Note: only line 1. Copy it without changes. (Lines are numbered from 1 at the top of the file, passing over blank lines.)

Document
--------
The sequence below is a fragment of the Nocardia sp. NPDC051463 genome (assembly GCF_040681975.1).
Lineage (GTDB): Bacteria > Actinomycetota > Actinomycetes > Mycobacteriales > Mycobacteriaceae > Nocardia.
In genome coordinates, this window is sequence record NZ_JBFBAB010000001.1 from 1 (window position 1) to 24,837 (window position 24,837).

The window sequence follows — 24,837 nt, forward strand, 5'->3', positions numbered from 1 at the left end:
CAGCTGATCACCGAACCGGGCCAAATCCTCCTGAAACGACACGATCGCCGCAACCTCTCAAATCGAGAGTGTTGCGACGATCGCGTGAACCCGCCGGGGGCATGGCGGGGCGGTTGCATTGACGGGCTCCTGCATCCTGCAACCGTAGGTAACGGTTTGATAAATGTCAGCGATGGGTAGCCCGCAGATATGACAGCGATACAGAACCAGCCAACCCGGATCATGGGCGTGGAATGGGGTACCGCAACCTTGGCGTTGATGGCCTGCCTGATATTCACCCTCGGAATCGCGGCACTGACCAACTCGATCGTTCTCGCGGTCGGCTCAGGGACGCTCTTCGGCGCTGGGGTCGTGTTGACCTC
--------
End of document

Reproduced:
The sequence below is a fragment of the Nocardia sp. NPDC051463 genome (assembly GCF_040681975.1).